By Peter Marks
Washington Post Staff Writer
Friday, October 8, 2010; C04
If you're going to be discomfited, harangued and quite possibly even dragged onto the stage, let it be by someone as scathingly mischievous as Young Jean Lee. Her wildly sardonic performance piece at Studio Theatre, "Songs of the Dragons Flying to Heaven," is a provocateur's funny, guns-blazing take on the utter banality of ethnic stereotypes and other cross-cultural outrages.
Mind you, public-service announcement material this is not. "Songs of the Dragons" begins with a recording of a man repeatedly hitting a woman, and what follows is an unsettling series of sequences of varying degrees of shock value and satire: three Korean women in traditional costumes, taking turns punching and kicking a young Korean-American woman; a porno-style shadow-puppet play; a rousing Korean version of "Amazing Grace"; a dull white couple interrupting the proceedings to air their run-of-the-mill relationship issues.
The events of "Songs of the Dragons" are not tied together dramatically in a classic sense: The play segues uncertainly from one vignette to another and ends in a most bizarrely anti-climactic fashion. The connectedness springs from the idea that any assigning we try to do of behavior by ethnic identity is patently ridiculous. And just as ludicrous, "Songs of the Dragons" tells us, is the "Kumbaya" notion that we could ever walk a mile in the other guy's shoes.
"There is minority rage inside me!" mutters the evening's main character, engagingly played by Jiehae Park and identified in the program only as "Korean American." She addresses us directly, as if the 90-minute play were a town hall grievance session, and confides what she believes to be scandalous realities about the nation's racist pecking order. "Asian women," she declares snippily, "will date white men that no white woman will touch" -- the kind of generalization that carries its own whiff of bias.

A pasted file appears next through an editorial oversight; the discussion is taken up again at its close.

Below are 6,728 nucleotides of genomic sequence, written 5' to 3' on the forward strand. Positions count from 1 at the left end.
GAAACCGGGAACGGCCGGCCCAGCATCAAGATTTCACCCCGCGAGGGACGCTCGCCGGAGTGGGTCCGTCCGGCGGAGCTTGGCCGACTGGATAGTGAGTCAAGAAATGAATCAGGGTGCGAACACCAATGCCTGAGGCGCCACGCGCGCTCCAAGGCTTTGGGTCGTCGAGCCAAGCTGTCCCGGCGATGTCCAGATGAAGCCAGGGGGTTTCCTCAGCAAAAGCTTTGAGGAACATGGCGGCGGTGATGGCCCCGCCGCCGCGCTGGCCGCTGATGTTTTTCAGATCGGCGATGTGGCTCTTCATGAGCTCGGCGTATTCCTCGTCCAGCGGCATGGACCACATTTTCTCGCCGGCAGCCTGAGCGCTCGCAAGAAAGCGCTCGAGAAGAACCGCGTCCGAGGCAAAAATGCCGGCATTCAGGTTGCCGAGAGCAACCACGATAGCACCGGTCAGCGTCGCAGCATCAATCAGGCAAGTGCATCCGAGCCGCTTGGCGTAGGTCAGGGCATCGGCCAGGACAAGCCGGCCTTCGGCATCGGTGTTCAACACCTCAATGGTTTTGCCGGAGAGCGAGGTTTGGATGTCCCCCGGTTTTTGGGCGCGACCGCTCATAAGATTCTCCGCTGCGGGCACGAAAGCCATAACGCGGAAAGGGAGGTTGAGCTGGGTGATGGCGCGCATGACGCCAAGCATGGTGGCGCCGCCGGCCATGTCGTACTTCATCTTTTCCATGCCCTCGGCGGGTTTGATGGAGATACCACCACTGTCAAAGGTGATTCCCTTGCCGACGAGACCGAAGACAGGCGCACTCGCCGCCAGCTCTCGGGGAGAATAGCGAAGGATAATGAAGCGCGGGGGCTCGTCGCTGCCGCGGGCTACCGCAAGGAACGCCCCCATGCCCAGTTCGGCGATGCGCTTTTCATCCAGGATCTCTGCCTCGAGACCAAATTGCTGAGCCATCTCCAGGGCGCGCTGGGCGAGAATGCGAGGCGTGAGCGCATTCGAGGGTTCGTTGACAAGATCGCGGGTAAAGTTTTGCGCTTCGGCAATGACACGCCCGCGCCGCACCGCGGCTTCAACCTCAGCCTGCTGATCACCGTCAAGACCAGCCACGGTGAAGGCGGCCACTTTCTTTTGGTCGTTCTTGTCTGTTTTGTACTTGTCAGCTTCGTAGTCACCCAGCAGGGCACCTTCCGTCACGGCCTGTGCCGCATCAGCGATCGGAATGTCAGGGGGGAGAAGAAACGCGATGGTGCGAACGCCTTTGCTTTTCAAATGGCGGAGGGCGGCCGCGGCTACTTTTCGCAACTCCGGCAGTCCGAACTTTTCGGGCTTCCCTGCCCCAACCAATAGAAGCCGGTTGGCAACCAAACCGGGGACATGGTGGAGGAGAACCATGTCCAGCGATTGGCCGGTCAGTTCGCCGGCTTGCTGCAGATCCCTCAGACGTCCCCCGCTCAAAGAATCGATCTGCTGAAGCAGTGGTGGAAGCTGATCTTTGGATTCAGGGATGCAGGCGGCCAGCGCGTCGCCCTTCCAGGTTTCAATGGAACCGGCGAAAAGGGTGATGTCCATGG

Like the comedian Sarah Silverman, Lee is a subversive who toys with our accepted wisdom about identity and femininity. In her case, it's the perceptions of and expectations about Asian women that she's undermining. A large portion of "Songs of the Dragons" is given over to the portrayal of the three gowned Korean women, identified as Koreans 1 through 3 and portrayed with an enjoyable verve by Patricia Penn, Sue Jin Song and Youngsun Cho. They mercilessly taunt Park's character, a woman who is alienated from her ethnic heritage.
If that were not ostracism enough, the women -- depicted so often as shy and demure in gauzy works of fiction with titles like that of Lee's play -- begin taking turns beating the daylights out of her. The sequence goes on and on; it's so brutal that you laugh at the audacity of it. All through "Songs of the Dragons" are moments meant to explode an audience's complacency, its typically passive role in the theater. Several times, the actors beseech theatergoers to join them on Luciana Stecconi's utilitarian rendering of a temple, in Studio's penthouse raw space, where they tend to look a little bewildered.
Lee seems perfectly content staying one or two steps ahead of her audience. Part of the pleasure of "Songs of the Dragons" is in letting down your guard and simply allowing her jarring images to force themselves rambunctiously into your imagination.
The play, first produced in New York in 2006 and here presented as part of Studio's 2nd Stage program, retains its day-of freshness thanks to a director, Natsu Onoda Power, who's plugged in to the dramatist's no-holds-barred circuitry. In its slyly eccentric way, it's an evening of enlightenment.
Songs of the Dragons Flying to Heaven
By Young Jean Lee. Directed by Natsu Onoda Power. Set, Luciana Stecconi; costumes, Elisheba Ittoop; fight and dance choreography, Joe Isenberg; lighting, Joyce Liao; video, Tae Jung Choi. With Rachel Holt, Brandon McCoy. About 90 minutes. Through Oct. 24 at Studio Theatre, 1501 14th St. NW. Visit http://www.studiotheatre.org or call 202-332-3300.